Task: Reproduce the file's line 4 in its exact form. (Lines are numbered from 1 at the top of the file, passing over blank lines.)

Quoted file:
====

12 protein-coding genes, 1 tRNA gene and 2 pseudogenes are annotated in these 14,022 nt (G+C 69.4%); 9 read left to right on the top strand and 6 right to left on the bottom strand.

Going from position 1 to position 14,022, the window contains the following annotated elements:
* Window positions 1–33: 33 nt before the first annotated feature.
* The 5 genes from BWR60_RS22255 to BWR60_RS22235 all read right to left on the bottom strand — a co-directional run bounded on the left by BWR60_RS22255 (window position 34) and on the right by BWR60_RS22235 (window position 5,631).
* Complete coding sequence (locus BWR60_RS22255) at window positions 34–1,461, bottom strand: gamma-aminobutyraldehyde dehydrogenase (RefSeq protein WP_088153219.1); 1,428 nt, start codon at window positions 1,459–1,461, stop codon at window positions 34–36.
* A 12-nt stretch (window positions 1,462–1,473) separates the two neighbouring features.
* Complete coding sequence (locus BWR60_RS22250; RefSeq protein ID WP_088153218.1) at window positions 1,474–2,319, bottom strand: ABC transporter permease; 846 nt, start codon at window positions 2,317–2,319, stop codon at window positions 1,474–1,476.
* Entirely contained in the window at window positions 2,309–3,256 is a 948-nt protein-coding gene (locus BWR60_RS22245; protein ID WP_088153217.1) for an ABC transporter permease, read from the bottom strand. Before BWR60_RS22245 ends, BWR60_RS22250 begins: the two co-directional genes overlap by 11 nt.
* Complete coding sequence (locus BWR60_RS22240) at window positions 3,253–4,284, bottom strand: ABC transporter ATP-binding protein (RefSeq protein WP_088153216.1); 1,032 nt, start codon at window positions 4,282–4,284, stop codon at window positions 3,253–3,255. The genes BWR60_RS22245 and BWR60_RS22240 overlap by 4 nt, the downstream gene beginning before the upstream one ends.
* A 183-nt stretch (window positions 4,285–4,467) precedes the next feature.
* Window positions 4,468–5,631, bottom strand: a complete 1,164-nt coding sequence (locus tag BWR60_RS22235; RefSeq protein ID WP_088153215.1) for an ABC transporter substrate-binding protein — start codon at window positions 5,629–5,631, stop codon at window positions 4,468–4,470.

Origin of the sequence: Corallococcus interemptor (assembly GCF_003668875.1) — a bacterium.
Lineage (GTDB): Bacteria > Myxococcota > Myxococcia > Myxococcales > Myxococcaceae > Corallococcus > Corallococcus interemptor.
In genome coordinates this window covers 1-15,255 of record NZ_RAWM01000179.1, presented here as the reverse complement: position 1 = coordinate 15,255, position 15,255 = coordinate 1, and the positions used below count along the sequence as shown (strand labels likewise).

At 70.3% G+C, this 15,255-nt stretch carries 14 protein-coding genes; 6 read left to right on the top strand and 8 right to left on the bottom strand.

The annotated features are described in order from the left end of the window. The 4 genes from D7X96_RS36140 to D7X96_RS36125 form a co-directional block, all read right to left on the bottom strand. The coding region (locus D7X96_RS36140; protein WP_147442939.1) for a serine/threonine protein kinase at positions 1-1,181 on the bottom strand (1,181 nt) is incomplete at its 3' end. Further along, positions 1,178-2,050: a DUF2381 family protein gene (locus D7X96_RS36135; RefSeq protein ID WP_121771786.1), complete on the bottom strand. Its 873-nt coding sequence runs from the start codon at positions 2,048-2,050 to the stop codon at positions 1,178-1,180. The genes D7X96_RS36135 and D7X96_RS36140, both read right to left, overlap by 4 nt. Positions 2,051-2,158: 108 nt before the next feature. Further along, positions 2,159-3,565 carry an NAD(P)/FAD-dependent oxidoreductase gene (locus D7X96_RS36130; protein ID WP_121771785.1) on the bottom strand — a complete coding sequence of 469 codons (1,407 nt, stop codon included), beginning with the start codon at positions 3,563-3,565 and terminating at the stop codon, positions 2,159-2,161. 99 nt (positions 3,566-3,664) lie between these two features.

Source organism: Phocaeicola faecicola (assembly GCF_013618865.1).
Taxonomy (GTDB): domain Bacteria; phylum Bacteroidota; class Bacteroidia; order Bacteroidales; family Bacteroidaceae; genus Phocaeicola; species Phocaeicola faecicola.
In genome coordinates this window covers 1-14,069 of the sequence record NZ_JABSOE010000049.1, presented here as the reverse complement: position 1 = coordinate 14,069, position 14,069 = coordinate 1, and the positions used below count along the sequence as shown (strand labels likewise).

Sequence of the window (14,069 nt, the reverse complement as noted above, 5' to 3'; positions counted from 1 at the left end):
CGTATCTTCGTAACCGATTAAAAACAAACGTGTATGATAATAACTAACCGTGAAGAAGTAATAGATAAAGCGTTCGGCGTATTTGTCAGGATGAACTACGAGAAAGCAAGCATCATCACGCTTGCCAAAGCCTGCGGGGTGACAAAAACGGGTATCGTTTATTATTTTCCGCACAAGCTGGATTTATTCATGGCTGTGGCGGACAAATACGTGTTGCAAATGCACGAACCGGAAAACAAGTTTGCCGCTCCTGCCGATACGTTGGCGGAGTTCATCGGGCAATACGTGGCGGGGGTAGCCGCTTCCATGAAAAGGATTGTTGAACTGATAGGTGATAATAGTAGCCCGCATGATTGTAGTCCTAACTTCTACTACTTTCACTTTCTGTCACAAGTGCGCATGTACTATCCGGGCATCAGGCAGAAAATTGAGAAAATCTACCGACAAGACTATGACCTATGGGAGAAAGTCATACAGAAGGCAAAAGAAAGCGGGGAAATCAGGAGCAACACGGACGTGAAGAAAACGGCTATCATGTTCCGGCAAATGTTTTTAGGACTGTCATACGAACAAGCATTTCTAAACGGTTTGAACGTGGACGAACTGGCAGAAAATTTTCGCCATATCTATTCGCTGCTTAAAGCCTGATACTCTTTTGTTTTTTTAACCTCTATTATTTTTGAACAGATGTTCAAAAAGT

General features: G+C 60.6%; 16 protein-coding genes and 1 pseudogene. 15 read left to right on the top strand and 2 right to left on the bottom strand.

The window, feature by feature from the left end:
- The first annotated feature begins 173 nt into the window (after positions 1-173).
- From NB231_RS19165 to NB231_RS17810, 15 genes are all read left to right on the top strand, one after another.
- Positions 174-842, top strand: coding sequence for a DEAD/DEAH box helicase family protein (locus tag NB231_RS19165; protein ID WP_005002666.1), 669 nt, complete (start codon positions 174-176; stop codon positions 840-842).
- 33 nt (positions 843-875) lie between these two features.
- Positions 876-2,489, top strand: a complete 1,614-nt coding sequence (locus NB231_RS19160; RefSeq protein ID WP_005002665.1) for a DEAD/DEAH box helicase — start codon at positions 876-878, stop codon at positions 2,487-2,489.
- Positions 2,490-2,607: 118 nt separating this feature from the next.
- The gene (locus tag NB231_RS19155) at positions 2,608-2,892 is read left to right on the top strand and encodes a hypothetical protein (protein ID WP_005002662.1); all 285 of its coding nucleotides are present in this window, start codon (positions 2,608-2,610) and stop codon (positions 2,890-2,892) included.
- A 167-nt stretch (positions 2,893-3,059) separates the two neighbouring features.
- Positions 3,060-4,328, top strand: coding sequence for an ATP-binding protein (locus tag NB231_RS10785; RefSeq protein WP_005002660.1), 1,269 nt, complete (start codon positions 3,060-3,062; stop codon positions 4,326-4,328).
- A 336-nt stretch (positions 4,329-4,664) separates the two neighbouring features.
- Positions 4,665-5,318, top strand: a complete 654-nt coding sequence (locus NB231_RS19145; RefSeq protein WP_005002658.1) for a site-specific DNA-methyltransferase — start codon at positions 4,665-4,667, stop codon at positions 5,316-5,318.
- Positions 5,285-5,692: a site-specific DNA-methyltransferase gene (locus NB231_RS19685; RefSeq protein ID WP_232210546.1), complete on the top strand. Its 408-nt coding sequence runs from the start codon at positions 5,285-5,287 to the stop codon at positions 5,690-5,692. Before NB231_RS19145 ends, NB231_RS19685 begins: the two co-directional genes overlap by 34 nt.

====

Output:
* The 5 genes from BWR60_RS22255 to BWR60_RS22235 all read right to left on the bottom strand — a co-directional run bounded on the left by BWR60_RS22255 (window position 34) and on the right by BWR60_RS22235 (window position 5,631).